"Long have you (repeatedly) experienced the death of a father... the death of a brother... the death of a sister... the death of a son... the death of a daughter... loss with regard to relatives... loss with regard to wealth... loss with regard to disease. The tears you have shed over loss with regard to disease while transmigrating & wandering this long, long time — crying & weeping from being joined with what is displeasing, being separated from what is pleasing — are greater than the water in the four great oceans. "Why is that? From an inconstruable beginning comes transmigration. A beginning point is not evident, though beings hindered by ignorance and fettered by craving are transmigrating & wandering on. Long have you thus experienced stress, experienced pain, experienced loss, swelling the cemeteries — enough to become disenchanted with all fabricated things, enough to become dispassionate, enough to be released."

(dunno the reference)

'This whole mass of suffering' starts with ignorance in the 12 links https://suttacentral.net/en/dn15

Nibbana is beyond coming and going, beyond conceptual construction, as Nagarjuna would say.


There can not be an inexplicable disturbance in nibbana because there are no conditions with nibbana. Nibbana is an experiencial state of mind.

  • +1. I agree and good answer. Maybe you could further improve content-quality by adding a sutta reference describing Nibbana?
    – user2424
    Commented Jan 19, 2017 at 16:01

The Brahmanistic folk-lore in Digha Nikaya 27 is probably the closest to Arthur Schopenhauer's viewpoint. However, DN 27 does not support Schopenhauer's viewpoint because it states:

Hoti kho so, vāseṭṭha, samayo yaṃ kadāci karahaci dīghassa addhuno accayena ayaṃ loko vivaṭṭati. Vivaṭṭamānevivaṭṭa loke yebhuyyena sattā ābhassarakāyā cavitvā itthattaṃ āgacchanti. Tedha honti manomayā pītibhakkhā sayaṃpabhā antalikkhacarā subhaṭṭhāyino ciraṃ dīghamaddhānaṃ tiṭṭhanti.

There comes a time, Vāseṭṭha, when, sooner or later, after the lapse of a long, long period, this world passes away [devolves]. And when this happens, beings have mostly been reborn in [shifted to] the World of Radiance; and there they dwell, made of mind, feeding on rapture, self-luminous, traversing the air, continuing in glory; and thus they remain for a long, long period of time.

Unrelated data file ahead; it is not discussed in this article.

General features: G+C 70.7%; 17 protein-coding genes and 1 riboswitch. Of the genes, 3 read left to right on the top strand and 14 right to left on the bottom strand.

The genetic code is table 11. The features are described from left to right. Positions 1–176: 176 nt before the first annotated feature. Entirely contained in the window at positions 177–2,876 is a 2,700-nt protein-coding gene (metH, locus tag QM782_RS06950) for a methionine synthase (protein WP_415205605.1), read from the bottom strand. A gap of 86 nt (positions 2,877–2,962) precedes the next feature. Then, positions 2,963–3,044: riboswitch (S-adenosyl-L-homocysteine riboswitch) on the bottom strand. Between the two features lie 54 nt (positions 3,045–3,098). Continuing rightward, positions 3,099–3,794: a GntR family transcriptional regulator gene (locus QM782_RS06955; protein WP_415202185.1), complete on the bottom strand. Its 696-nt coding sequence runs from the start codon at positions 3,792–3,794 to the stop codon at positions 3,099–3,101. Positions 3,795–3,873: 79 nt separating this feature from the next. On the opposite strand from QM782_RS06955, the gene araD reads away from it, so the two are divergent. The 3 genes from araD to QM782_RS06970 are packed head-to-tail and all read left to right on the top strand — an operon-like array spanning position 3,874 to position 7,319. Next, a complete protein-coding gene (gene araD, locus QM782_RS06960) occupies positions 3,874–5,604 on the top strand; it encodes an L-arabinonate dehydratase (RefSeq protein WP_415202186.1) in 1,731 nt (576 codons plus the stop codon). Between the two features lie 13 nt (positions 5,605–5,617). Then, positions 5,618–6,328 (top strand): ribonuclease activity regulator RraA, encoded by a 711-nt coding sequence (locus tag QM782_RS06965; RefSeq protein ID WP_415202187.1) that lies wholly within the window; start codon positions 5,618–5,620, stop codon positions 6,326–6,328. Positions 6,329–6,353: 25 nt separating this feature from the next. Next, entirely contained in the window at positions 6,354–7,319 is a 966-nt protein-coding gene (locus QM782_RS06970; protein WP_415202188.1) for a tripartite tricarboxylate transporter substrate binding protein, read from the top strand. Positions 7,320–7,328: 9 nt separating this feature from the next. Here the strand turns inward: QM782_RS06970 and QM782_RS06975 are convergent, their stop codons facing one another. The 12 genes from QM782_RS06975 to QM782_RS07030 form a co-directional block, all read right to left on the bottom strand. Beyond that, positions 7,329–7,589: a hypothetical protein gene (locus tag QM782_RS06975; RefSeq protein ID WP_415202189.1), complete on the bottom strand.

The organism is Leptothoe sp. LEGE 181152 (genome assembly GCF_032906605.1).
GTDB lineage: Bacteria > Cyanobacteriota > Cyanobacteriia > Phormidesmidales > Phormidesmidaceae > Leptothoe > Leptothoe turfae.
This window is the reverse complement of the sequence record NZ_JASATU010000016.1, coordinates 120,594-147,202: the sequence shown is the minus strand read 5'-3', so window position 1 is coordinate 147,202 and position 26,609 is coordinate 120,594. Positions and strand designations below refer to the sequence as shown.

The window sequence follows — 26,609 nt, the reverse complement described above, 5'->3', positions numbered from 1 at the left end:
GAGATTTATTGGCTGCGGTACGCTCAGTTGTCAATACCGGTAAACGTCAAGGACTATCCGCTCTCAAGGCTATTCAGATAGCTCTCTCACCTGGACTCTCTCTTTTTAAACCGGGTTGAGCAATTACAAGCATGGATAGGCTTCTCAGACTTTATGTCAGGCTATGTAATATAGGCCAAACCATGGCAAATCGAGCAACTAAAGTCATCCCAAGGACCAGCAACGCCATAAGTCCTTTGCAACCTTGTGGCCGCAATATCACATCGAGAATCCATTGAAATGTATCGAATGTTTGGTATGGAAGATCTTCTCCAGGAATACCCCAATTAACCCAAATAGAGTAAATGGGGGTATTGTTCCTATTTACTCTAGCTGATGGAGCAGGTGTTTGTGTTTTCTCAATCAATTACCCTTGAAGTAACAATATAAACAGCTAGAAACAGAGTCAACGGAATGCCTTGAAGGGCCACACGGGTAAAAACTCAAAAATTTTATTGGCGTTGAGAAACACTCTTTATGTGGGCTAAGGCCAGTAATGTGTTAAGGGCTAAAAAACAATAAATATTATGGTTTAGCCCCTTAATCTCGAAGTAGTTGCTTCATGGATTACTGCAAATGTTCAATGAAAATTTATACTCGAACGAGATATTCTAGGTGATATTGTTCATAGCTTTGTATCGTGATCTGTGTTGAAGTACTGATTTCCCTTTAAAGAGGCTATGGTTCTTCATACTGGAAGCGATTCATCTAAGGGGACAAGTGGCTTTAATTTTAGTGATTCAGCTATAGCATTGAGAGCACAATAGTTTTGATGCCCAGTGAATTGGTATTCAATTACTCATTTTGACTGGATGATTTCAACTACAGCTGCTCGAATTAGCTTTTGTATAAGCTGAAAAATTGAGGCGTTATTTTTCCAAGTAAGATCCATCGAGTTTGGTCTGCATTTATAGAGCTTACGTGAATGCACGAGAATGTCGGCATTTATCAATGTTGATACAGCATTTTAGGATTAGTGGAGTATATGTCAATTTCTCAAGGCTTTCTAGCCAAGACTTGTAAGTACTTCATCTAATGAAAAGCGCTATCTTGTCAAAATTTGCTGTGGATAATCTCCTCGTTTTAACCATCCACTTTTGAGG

This 'Abhassara World' seems to be the purest state found in DN 27, which equates to the 2nd meditative jhana (rather than is Nibbana), for example:

Again, there is the case where an individual, with the stilling of directed thoughts & evaluations, enters & remains in the second jhana: rapture & pleasure born of composure, unification of awareness free from directed thought & evaluation — internal assurance. He savors that, longs for that, finds satisfaction through that. Staying there — fixed on that, dwelling there often, not falling away from that — then when he dies he reappears in conjunction with the Abhassara devas. The Abhassara devas, monks, have a life-span of two eons. AN 4.123


Here, Udayi, the bhikkhu... abides in the second jhana...this is the... world (lokassa) of only pleasant feelings (ekantasukhassa). MN 79

Also, in this Abhassara state/world, there is the idea or perception of "beings" ("sattā"), which can only occur in 'samsaric' becoming fueled by ignorance & craving.

....beings hindered by ignorance and fettered by craving are roaming around & wandering on.

SN 22.99


'A being (sattā),' lord. 'A being,' it's said. To what extent is one said to be 'a being'? Any desire, passion, delight, or craving for form, Radha: when one is caught up there, tied up there, one is said to be 'a being.' Any desire, passion, delight, or craving for feeling... perception... fabrications... Any desire, passion, delight, or craving for consciousness, Radha: when one is caught up there, tied up there, one is said to be 'a being.' SN 23.3

Therefore, this purest state of Abhassara in DN 27 is not Nibbana nor it is Buddhist thought. It is Brahmanistic folk-lore, as stated in the sutta, as follows:

Surely, Vāseṭṭha, the brahmins have quite forgotten the past (the ancient lore) when they say so?

You must log in to answer this question.